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Bird by Bird: Some Instructions on Writing and Life

Piece by piece, brick by brick. A little bit each day, no matter how shitty your first draft, or second draft, or even third draft. Break the problem into smaller, easier-to-digest problems, and tackle these each day, until you wake up one day, and realize you have created something wonderful.

This is a book about writing, but its message connects to all aspects of life and the creative process. The book gets its title from the advice of author Anne Lamott’s father:

“Thirty years ago my older brother, who was ten years old at the time, was trying to get a report on birds written that he’d had three months to write. [It] was due the next day. We were out at our family cabin in Bolinas, and he was at the kitchen table close to tears, surrounded by binder paper and pencils and unopened books on birds, immobilized by the hugeness of the task ahead. Then my father sat down beside him, put his arm around my brother’s shoulder, and said. ‘Bird by bird, buddy. Just take it bird by bird.'”

I put this to practice a few summers ago when I build a deck in our backyard without knowing the first thing about building a deck or area building codes. I broke each challenge into smaller problems and tackled them one by one. Board by board. It took me about a month chipping away at each each evening after work. until finally, there was only one board left to place.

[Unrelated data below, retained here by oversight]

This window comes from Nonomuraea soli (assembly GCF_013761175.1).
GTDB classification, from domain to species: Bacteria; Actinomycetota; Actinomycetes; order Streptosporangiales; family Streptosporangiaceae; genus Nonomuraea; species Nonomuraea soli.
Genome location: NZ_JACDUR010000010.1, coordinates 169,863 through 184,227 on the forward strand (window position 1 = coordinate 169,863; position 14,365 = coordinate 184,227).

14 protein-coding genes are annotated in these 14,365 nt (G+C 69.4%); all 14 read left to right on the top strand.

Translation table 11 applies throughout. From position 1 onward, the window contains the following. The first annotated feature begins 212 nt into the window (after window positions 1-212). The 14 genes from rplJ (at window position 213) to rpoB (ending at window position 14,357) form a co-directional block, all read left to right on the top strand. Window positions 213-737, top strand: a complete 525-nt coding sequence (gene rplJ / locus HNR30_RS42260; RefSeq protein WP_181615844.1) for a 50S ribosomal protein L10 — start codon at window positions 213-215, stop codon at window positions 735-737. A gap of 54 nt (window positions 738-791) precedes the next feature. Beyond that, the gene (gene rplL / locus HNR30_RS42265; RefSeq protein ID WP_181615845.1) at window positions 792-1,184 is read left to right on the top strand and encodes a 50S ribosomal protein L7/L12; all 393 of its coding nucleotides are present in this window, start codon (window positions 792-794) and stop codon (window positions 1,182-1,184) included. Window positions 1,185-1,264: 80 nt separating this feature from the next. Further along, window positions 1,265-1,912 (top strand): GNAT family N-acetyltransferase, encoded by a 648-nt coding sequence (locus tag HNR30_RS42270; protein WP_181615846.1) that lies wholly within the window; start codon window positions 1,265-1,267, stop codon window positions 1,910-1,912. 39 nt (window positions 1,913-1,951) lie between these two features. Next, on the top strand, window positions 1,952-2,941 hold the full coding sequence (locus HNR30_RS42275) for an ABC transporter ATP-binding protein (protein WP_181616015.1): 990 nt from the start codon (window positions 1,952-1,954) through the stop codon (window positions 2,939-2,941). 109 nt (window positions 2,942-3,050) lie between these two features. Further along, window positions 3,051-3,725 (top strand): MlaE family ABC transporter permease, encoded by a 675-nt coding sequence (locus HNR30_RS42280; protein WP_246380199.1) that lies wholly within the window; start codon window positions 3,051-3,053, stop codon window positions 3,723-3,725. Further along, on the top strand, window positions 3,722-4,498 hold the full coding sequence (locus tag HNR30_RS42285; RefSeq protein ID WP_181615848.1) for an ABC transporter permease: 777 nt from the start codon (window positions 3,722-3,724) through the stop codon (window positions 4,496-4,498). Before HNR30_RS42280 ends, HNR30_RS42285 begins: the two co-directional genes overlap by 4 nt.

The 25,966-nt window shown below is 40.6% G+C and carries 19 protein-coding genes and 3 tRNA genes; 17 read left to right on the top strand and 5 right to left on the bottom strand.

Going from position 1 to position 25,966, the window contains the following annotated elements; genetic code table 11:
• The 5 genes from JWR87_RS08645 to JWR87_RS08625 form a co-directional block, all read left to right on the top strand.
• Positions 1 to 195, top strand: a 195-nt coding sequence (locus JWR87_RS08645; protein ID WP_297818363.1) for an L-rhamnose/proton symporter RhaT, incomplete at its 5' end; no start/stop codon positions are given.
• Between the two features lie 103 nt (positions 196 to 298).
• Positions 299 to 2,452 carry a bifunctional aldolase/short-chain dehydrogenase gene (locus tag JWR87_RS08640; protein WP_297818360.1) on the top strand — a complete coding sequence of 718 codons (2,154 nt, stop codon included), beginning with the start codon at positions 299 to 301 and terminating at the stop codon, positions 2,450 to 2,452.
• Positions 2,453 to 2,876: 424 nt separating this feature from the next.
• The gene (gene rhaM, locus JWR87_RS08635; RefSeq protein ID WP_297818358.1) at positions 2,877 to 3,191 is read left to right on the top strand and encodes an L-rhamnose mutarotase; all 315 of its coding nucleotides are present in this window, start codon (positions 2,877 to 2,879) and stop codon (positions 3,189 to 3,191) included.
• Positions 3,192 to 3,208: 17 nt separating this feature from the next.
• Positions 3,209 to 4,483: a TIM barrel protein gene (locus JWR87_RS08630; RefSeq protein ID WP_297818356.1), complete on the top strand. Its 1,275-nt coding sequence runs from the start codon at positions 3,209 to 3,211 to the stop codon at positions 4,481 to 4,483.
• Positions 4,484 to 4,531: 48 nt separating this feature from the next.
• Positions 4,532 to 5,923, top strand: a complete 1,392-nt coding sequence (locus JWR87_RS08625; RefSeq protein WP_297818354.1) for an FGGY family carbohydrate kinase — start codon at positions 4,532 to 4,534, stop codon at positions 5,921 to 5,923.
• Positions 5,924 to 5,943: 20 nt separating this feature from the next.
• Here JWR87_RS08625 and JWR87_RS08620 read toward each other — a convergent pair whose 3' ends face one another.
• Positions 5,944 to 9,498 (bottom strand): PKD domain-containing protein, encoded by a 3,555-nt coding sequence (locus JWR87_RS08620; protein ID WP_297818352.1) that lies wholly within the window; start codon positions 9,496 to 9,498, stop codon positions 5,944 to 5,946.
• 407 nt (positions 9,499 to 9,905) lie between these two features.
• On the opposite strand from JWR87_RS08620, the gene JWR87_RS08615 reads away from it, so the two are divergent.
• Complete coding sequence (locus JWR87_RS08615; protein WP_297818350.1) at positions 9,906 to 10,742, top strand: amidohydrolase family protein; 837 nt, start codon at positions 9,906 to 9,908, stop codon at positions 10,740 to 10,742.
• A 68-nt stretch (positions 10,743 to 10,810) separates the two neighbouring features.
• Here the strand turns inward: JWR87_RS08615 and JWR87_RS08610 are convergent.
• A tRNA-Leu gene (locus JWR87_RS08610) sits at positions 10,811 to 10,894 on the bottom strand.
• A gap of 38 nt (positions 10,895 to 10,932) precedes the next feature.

The message in this book also proved beneficial in my previous life as a coder. When I ran into a problem, simply break it down into smaller problems and solve those bit by bit.

The book isn’t just about being productive and solving problems. Bird by Bird shares some great advice about storytelling, developing characters, and writing.

From Goodreads: 
If you have ever wondered what it takes to be a writer, what it means to be a writer, what the contents of your school lunches said about what your parents were really like, this book is for you. From faith, love, and grace to pain, jealousy, and fear, Lamott insists that you keep your eyes open, and then shows you how to survive. And always, from the life of the artist she turns to the art of life.


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